A dedicated educator, mental health activist, and the art museum have been added to Boca’s version of the Hollywood walk of fame.
No hands in cement here. Dr. Dick Reed, Rita Thrasher and the Boca Raton Museum of Art were honored at the annual Walk of Recognition Wednesday. Their names are immortalized with 79 other people and places under the Addison Mizner statue on Royal Palm Place.
“We’re celebrating 22 years honoring our history and recognizing outstanding community leaders,” said Hank Jawhari, president, Boca Raton Historical Society & Museum.
Locals know Dr. Dick Reed as principal of Boca High and Boca Middle. But after retiring, he joined the Kiwanis Club at Helen Babione’s urging, he said. Now he mentors three high school Key Clubs. In 2013, Reed started the Kiwanis scholarship walk for homeless and foster children. “He never stopped serving young people,” said Tim Snow, president of the George Snow Scholarship Fund, who introduced him.
The Boca Raton Museum of Art was the first cultural presence, said Mary Csar, historical society director. That’s when the city’s winter population was just 1,500. Jody Grass, museum board chair, accepted the honor with museum director Irvin Lippman. “I’m tickled,” she said. They plugged their new exhibit, “Imagining Florida: History and Myth in the Sunshine State,” opening Tuesday.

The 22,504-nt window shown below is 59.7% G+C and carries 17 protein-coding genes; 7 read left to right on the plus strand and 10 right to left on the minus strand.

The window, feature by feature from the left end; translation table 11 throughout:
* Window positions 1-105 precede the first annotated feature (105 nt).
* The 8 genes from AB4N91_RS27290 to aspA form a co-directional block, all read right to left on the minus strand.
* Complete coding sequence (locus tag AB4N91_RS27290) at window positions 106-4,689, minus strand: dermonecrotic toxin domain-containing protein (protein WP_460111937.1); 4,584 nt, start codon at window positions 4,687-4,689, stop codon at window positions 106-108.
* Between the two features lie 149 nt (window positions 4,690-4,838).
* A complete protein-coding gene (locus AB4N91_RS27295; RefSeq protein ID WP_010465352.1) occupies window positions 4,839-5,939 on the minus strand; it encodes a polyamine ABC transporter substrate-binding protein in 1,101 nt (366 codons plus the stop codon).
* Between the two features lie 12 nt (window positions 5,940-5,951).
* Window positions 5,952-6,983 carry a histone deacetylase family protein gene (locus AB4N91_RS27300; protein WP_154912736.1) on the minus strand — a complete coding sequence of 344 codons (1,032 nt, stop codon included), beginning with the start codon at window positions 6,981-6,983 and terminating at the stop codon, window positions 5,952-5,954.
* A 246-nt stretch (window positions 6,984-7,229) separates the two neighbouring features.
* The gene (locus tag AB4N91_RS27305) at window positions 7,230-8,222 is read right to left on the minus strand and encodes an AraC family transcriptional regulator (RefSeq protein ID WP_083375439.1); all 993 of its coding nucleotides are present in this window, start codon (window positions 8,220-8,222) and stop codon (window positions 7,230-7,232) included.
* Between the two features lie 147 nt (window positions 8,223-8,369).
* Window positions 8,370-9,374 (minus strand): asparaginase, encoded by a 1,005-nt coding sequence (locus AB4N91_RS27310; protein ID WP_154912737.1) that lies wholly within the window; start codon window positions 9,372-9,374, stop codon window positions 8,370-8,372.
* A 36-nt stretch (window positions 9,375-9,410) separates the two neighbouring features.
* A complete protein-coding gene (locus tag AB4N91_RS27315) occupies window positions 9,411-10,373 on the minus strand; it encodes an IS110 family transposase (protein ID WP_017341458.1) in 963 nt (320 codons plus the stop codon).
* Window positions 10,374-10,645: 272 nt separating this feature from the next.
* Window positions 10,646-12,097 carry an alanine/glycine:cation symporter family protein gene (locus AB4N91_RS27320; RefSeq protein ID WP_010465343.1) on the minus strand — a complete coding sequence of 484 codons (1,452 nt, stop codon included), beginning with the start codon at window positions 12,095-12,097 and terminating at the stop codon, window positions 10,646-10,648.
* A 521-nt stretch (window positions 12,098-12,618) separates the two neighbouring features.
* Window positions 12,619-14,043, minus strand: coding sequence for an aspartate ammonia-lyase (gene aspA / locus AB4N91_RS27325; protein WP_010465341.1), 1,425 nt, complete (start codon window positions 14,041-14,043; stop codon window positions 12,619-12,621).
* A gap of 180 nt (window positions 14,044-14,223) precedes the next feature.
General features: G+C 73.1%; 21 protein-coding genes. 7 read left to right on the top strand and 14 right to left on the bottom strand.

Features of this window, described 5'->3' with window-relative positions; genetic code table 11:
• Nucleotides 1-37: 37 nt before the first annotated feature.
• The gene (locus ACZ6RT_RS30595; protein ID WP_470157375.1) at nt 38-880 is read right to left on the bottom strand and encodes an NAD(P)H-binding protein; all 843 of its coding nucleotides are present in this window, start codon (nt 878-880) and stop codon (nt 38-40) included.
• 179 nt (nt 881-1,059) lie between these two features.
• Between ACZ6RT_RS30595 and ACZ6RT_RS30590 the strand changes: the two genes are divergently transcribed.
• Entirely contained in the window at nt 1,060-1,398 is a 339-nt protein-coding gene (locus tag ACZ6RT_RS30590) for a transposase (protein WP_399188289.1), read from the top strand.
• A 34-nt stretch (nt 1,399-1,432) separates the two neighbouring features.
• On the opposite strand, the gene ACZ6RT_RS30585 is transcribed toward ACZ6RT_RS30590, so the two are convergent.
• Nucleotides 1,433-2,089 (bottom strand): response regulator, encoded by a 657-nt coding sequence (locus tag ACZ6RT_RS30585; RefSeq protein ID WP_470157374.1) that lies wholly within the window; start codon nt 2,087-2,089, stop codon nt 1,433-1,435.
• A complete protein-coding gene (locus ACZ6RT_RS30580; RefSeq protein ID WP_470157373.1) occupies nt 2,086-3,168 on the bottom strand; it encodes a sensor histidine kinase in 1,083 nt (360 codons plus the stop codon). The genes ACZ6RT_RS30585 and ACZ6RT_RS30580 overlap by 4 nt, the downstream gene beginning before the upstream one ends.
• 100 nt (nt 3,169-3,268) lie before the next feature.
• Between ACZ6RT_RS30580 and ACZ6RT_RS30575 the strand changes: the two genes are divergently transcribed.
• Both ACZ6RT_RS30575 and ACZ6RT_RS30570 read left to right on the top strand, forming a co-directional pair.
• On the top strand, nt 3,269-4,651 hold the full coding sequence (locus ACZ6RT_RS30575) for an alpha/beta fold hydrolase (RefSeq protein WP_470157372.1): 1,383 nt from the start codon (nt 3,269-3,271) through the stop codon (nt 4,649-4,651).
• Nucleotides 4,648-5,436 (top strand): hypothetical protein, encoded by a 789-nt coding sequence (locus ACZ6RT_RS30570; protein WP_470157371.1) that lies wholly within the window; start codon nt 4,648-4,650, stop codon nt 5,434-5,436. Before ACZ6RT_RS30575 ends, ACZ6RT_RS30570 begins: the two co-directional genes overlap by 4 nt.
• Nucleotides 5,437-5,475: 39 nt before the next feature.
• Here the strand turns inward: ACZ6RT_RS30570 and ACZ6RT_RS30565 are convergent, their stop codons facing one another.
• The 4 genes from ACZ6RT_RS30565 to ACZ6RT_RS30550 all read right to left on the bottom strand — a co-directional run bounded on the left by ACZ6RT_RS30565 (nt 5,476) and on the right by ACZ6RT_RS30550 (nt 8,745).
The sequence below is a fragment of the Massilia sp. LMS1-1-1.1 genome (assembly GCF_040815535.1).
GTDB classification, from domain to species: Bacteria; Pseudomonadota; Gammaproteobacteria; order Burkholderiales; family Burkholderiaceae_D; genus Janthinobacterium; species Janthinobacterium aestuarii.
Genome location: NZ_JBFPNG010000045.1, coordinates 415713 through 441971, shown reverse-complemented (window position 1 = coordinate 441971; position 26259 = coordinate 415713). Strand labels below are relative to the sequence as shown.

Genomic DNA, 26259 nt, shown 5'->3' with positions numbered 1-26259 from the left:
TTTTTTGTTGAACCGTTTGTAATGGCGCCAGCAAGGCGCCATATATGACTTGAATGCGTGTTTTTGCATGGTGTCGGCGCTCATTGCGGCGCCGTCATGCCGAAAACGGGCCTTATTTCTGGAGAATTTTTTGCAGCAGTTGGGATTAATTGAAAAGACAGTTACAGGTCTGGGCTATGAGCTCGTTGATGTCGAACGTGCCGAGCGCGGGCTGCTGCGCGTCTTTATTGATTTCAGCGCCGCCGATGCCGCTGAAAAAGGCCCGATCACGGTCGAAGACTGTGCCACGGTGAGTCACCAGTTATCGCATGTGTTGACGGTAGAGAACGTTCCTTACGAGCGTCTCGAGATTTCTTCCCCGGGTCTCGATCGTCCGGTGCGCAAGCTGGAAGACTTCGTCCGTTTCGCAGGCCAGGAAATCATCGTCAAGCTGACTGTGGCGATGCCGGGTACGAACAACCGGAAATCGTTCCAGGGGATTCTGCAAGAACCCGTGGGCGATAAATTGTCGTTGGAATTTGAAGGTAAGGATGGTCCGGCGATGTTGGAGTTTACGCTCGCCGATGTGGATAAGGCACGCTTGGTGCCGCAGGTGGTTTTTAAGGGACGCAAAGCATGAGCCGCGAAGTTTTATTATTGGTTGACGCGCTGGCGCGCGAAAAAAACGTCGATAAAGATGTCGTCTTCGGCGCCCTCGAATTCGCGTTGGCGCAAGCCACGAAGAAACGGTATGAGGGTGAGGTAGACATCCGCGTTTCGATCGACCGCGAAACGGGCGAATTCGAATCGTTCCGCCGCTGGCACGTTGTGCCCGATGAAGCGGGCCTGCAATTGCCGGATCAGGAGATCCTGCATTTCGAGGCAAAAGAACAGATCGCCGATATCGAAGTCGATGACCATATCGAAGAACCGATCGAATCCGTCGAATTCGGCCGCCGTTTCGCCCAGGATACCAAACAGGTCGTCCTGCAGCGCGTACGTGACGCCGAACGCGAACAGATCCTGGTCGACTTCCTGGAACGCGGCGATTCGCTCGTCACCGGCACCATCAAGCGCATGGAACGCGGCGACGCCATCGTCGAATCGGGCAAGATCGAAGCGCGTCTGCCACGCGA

Thrasher made mental health a priority as the founder of Boca Raton’s Promise and a county alliance. She trains people to recognize signs and help reduce the stigma, said former inductee Connie Siskowski, who introduced her. “We are ready to talk about our unseen struggles and improve lives,” Thrasher said.
Marta Batmasian created the walk in 1997 and pays for the new marble tiles each year. “They’re permanent memorials,” said Joyce DeVita, who co-chaired the event with Batmasian.
As an inductee, Jan McArt was front and center at the ceremony. So were Pat Thomas, Rabbi Merle Singer, Barbara Gutin, Mike Arts, Derek Vander Ploeg, Al Travasos, Joan Wargo, Alyce Erickson, and others. Called “community legends, they were asked to stand and for the first time received medals.
“We have the most generous folks with their time and money,” Jawhari said.
By Marci Shatzman